The Singularity Hub blog reports on the current boycott of scientific publisher Elsevier by academic from around the world. As of March 18, 2012 8,209 researchers have indicated they support the boycott in favour of freer access to scientific scholarship online.
The boycott targets Elsevier, the publisher of popular journals like Cell and The Lancet, for its aggressive business practices, but opposition was electrified by Elsevier’s backing of a bill before the United States Congress titled the Research Works Act (RWA). Though lesser known than the other high-profile, privacy-related bills SOPA and PIPA, the act was slated to reverse the Open Access Policy enacted by the National Institutes of Health (NIH) in 2008 that granted the public free access to any article derived from NIH-funded research. Now, only a month after SOPA and PIPA were defeated thanks to the wave of online protests, the boycotting researchers can chalk up their first win: Elsevier has withdrawn its support of the RWA, although the company downplayed the role of the boycott in its decision, and the oversight committee killed it right away.
But the fight for open access is just getting started. The boycott of Elsevier continues on, though with less gusto now that the RWA is dead. It’s important to point out though that the boycott is not aimed at forcing Elsevier to make the journals free, but protesting the way it does its business and the fact that it has profits four times larger than related publishers. The Statement of Purpose for the protest indicates that the specific issues that researchers have with Elsevier varies, but “…what all the signatories do agree on is that Elsevier is an exemplar of everything that is wrong with the current system of commercial publication of mathematics journals.”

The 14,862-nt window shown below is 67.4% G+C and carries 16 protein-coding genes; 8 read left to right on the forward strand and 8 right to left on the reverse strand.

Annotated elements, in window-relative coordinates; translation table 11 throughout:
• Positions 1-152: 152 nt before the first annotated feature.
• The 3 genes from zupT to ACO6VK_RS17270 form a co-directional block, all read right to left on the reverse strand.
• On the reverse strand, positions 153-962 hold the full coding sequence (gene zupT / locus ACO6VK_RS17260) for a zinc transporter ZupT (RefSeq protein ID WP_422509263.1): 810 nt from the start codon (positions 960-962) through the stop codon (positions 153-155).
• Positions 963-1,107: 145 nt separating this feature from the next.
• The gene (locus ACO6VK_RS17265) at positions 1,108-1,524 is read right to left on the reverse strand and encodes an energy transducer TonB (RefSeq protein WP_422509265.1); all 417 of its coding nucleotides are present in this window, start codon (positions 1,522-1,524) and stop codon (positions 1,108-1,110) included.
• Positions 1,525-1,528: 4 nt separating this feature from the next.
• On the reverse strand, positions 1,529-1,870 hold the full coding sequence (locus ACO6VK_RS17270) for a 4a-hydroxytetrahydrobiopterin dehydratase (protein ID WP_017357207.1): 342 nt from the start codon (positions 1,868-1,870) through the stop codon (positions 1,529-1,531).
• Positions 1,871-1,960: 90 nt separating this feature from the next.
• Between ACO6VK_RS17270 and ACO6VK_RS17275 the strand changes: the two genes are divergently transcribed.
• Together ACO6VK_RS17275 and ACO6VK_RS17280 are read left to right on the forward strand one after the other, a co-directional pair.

As the numbers of dissenting researchers continue to climb, calls for open access to research may translate into new legislation. But let’s hope that some are thinking about breaking free from the journal model altogether and discovering creative, innovative ways to get their research findings out there, like e-books or apps that would make the research compelling and interactive. Isn’t it about time researchers took back control of their work?
If you are passionate about the issue of open access to research, you’ll want to grab a cup of coffee and nestle in for this Research Without Borders video from Columbia University, which really captures the challenge of transition from the old publishing model to the new digital world: